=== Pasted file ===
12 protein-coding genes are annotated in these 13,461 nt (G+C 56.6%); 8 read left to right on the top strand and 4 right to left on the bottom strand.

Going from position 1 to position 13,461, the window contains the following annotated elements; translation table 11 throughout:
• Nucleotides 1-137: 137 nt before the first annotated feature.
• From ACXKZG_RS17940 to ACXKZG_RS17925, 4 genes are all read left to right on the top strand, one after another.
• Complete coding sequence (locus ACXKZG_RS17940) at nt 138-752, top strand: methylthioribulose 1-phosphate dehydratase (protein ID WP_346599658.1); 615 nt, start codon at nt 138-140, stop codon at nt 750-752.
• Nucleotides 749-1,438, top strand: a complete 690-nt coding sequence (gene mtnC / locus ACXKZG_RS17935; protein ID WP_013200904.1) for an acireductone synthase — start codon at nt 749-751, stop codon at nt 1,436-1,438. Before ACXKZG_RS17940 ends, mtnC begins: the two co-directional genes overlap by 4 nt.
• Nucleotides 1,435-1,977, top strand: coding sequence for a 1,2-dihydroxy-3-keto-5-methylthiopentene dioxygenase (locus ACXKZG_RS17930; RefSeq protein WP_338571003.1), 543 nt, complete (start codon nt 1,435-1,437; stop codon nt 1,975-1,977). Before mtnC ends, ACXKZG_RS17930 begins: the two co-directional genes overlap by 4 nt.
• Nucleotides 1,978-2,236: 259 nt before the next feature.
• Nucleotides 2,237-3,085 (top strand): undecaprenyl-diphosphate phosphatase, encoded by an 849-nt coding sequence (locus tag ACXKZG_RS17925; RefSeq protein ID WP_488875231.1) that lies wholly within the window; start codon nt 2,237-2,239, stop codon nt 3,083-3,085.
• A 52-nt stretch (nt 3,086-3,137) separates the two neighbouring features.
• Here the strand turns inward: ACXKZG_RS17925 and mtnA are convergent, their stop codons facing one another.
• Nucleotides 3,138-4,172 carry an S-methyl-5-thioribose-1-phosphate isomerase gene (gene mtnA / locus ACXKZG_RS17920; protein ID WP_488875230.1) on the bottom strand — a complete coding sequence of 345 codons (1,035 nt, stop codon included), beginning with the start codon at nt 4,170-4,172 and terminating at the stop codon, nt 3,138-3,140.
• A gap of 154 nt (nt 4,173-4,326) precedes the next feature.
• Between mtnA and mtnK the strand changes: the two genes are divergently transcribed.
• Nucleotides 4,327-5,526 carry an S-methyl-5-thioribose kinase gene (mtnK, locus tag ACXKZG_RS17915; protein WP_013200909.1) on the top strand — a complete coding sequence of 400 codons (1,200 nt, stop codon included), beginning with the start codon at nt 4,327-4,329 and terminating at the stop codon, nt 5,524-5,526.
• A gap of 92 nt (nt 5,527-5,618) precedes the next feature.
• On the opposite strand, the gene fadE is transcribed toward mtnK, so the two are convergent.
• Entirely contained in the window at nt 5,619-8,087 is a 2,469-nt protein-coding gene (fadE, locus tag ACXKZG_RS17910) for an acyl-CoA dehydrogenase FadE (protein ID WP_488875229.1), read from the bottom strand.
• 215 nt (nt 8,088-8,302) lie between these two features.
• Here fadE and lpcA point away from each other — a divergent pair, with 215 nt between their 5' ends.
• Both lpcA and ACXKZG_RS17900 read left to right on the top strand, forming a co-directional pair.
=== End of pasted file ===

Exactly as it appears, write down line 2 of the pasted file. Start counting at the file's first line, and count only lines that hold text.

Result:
Going from position 1 to position 13,461, the window contains the following annotated elements; translation table 11 throughout: